Saber (Hungarian czablya, from szabni – cut), chopping or slashing-piercing weapon. Consists of a blade, hilt and scabbard. The average blade length is 80-110 cm.
Sabers were widespread in Eastern Europe and Asia from the 9th to the 20th centuries as the main melee weapon of the cavalry and partly of the infantry. In Western Europe, the saber gained recognition in the 14th-19th centuries. Due to a number of its combat qualities and ease of use, the saber partially or completely replaced swords and other types of edged weapons in many European countries.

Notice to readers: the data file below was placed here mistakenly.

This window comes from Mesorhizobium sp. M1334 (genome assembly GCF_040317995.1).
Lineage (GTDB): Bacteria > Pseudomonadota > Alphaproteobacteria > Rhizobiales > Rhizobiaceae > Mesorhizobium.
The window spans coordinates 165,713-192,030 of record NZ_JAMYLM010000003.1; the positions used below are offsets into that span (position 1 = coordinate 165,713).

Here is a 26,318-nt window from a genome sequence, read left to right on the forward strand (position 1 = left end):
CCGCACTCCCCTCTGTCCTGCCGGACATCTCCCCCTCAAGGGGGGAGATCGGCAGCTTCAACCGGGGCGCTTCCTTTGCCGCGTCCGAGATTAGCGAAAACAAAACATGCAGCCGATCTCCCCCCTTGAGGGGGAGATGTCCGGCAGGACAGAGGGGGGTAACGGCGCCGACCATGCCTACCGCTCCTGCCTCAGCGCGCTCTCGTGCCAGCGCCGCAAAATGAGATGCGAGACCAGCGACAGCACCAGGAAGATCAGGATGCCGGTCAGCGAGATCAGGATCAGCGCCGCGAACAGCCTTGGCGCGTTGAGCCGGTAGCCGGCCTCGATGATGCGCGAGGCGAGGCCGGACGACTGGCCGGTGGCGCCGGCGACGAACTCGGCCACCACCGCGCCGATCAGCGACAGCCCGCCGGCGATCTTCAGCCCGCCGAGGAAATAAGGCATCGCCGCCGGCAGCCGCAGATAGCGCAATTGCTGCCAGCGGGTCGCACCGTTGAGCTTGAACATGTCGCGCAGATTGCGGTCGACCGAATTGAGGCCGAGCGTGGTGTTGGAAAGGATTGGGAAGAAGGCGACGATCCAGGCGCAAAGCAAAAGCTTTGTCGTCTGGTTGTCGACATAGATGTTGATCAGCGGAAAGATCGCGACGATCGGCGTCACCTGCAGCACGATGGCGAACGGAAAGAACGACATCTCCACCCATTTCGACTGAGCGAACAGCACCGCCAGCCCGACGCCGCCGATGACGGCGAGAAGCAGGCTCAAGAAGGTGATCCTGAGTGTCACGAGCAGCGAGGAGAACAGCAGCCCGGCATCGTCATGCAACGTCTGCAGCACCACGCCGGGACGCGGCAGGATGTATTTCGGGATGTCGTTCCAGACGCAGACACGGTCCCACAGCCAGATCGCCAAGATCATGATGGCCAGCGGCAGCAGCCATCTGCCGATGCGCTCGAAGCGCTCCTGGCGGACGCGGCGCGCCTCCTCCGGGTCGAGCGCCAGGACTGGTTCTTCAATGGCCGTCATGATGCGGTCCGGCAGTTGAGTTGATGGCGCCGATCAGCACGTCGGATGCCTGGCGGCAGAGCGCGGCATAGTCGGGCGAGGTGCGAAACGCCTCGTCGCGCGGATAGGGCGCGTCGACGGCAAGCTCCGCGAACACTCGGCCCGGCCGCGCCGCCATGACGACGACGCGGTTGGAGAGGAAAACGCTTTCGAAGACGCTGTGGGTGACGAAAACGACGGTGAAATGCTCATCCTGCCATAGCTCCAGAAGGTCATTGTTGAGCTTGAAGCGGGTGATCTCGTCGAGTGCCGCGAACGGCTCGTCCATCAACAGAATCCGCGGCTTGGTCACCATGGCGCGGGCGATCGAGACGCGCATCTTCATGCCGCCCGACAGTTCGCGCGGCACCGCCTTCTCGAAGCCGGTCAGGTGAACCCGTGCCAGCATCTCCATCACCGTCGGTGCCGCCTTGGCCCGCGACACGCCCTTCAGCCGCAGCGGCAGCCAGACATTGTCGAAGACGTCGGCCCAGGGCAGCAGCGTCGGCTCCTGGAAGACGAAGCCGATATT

Sabers have always been an attribute of warriors. Often inlaid with gold, silver, precious stones. The blades were produced using complex multi-layer technologies, which are also characteristic of expensive swords, and were especially valued from damask and Damascus steel.
Modern products are identical to historical samples. Gift weapons are made from the same materials from which combat sabers were made, from the same components.